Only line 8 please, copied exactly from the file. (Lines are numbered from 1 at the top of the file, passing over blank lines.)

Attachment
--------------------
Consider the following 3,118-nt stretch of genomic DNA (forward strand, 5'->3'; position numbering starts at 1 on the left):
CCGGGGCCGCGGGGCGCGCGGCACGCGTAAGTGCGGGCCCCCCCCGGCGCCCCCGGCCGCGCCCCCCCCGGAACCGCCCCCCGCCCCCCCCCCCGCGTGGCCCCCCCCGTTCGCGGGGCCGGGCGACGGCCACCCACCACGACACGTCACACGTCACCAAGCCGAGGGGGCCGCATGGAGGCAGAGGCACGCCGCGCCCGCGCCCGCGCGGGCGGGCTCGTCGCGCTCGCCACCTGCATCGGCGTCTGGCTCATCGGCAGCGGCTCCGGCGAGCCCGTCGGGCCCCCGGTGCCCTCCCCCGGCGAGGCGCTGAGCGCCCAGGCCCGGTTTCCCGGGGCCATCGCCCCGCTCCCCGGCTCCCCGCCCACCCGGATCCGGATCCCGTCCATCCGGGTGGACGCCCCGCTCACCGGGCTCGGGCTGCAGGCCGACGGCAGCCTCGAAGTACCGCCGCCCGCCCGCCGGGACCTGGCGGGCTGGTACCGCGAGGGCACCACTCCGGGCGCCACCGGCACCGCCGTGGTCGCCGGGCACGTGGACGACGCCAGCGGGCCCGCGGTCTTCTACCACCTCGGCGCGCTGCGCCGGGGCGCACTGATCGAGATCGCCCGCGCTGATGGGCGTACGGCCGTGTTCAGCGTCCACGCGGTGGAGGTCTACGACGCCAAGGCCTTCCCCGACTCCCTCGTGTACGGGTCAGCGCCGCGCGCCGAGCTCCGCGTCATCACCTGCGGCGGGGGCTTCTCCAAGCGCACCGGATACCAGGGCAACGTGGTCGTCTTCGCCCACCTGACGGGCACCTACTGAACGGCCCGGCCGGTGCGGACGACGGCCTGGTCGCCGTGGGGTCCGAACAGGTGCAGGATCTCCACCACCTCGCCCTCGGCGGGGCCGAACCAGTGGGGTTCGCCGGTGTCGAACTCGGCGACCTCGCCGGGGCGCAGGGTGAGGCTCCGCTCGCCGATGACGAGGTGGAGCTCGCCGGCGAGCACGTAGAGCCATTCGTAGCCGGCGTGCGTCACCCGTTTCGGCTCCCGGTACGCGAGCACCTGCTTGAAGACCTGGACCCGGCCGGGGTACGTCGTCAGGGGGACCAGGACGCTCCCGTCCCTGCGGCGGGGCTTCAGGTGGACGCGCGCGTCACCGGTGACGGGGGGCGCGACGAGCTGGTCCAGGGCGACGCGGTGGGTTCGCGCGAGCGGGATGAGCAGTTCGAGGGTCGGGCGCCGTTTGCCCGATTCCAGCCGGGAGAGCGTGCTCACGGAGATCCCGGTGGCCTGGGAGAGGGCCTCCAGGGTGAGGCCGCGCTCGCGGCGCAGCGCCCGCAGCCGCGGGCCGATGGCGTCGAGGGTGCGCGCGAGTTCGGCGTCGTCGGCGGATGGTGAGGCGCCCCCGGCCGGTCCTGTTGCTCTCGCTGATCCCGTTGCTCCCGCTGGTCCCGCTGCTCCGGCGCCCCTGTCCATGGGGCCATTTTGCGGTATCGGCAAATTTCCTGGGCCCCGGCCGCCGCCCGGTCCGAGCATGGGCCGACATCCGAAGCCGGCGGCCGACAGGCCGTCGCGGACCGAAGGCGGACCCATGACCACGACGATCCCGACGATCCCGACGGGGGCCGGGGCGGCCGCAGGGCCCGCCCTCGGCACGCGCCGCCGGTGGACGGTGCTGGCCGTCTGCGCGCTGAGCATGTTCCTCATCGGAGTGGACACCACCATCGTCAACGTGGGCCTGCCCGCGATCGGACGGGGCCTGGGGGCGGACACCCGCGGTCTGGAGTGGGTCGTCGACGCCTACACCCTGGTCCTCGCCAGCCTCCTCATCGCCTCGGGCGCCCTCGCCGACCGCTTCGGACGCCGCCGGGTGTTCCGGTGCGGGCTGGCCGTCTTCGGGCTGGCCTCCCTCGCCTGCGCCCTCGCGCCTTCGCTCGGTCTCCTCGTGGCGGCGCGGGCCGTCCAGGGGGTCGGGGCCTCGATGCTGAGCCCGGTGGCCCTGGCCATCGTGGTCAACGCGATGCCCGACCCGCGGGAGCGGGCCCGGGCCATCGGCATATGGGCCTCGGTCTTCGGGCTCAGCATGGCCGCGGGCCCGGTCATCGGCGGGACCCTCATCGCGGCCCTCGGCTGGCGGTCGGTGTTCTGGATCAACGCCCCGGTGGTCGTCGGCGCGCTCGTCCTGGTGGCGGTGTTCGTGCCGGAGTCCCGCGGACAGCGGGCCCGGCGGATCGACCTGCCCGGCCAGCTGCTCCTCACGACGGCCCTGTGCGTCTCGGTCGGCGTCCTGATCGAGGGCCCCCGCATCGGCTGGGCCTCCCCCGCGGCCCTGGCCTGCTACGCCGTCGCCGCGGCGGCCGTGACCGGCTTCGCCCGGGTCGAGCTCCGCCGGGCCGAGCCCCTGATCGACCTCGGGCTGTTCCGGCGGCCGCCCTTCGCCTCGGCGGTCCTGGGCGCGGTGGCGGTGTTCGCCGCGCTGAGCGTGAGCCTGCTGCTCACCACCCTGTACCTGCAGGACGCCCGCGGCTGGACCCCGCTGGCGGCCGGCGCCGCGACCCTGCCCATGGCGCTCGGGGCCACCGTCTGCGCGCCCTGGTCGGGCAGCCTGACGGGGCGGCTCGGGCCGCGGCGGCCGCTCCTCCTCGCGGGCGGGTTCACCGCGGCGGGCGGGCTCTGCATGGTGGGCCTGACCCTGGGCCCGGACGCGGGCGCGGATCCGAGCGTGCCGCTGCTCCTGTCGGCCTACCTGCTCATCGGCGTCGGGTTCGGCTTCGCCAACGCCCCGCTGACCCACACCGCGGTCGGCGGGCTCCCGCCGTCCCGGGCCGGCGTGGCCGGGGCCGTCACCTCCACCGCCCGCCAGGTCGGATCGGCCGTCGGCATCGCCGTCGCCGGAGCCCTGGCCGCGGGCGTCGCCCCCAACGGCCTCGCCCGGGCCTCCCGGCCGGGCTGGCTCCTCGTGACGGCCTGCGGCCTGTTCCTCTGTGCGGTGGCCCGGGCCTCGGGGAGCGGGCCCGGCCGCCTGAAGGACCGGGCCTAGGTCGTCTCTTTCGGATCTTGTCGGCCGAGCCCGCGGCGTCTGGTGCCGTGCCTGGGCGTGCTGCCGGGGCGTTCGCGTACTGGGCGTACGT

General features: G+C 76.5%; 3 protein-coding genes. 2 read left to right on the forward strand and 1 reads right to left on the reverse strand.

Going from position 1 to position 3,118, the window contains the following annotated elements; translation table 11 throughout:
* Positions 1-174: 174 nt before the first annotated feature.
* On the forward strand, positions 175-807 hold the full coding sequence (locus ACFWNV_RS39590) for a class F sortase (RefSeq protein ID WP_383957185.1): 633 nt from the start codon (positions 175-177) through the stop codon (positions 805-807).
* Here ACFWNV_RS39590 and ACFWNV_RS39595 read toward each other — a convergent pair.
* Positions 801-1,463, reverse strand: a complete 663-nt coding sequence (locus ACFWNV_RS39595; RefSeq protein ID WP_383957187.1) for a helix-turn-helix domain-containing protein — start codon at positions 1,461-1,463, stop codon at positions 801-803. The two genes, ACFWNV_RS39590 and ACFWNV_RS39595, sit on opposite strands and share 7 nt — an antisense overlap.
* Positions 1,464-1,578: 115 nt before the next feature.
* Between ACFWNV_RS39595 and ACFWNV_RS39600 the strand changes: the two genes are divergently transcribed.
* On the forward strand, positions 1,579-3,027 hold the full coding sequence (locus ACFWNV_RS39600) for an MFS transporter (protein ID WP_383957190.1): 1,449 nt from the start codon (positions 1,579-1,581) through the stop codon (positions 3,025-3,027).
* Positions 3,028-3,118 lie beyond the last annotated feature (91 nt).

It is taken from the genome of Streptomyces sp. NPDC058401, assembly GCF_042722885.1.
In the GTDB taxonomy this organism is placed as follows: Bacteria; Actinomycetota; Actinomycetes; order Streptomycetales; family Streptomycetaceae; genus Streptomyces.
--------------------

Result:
* Positions 801-1,463, reverse strand: a complete 663-nt coding sequence (locus ACFWNV_RS39595; RefSeq protein ID WP_383957187.1) for a helix-turn-helix domain-containing protein — start codon at positions 1,461-1,463, stop codon at positions 801-803. The two genes, ACFWNV_RS39590 and ACFWNV_RS39595, sit on opposite strands and share 7 nt — an antisense overlap.